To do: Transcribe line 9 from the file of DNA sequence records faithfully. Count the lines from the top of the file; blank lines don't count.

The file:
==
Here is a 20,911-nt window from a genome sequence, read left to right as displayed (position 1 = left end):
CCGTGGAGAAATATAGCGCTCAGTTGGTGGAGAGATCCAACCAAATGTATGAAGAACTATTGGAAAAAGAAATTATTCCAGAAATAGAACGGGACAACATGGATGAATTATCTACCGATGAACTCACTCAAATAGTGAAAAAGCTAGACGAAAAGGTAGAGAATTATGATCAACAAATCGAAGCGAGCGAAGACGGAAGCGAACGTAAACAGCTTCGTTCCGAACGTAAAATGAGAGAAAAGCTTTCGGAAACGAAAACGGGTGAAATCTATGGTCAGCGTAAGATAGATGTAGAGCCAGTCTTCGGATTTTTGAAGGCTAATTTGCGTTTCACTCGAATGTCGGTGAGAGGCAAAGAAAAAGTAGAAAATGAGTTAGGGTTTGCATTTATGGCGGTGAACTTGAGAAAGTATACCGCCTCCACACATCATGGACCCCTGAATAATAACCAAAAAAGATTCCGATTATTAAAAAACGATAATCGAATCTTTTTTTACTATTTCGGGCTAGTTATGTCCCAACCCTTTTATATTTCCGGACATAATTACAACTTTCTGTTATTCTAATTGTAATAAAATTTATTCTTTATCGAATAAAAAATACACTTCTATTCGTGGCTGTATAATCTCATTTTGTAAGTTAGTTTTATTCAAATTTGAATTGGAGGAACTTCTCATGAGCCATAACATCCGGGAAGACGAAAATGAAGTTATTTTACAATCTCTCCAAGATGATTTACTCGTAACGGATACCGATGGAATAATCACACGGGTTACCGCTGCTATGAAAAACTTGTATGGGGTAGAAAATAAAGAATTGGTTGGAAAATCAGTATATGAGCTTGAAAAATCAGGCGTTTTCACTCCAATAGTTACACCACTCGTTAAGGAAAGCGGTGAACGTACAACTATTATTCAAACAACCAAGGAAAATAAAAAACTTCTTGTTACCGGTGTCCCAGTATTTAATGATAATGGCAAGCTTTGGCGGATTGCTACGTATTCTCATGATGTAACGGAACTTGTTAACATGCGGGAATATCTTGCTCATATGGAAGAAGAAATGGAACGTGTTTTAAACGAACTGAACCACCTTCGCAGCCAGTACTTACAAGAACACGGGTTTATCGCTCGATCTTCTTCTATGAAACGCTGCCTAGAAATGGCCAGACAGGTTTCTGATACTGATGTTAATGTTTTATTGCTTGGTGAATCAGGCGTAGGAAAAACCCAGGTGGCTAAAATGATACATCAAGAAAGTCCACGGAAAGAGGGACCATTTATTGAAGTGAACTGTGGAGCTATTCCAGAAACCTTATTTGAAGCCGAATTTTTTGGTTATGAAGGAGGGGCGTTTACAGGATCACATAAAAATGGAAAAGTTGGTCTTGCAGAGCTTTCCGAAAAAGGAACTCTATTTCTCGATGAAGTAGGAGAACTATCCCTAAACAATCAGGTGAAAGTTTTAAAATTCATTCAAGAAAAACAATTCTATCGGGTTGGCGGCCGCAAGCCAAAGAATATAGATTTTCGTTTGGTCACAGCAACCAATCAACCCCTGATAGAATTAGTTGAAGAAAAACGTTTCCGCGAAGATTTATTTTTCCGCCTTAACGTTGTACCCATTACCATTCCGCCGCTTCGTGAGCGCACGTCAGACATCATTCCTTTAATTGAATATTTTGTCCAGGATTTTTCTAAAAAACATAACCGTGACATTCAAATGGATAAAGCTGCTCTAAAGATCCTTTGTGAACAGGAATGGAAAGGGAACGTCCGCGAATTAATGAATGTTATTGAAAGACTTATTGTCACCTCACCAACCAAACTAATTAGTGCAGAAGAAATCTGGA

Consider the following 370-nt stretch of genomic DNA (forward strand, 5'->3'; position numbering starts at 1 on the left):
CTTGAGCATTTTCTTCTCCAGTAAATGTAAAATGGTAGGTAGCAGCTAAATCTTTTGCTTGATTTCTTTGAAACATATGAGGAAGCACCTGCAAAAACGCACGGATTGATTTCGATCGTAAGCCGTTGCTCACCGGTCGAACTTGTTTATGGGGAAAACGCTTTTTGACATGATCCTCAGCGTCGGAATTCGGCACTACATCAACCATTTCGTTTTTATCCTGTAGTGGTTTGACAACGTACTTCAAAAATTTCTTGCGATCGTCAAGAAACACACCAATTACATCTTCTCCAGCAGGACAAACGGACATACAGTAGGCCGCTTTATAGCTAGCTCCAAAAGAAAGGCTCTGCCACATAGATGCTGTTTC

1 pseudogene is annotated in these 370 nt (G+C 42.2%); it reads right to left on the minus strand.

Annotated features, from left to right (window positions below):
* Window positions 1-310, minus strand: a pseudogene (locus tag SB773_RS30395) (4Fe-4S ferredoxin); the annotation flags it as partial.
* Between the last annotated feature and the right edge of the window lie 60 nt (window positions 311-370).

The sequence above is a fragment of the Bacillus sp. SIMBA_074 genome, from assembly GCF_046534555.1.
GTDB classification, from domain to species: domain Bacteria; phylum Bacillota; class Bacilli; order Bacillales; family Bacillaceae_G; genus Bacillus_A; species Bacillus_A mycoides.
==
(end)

The sequence above is a fragment of the Bacillus sp. SIMBA_074 genome, from assembly GCF_046534555.1.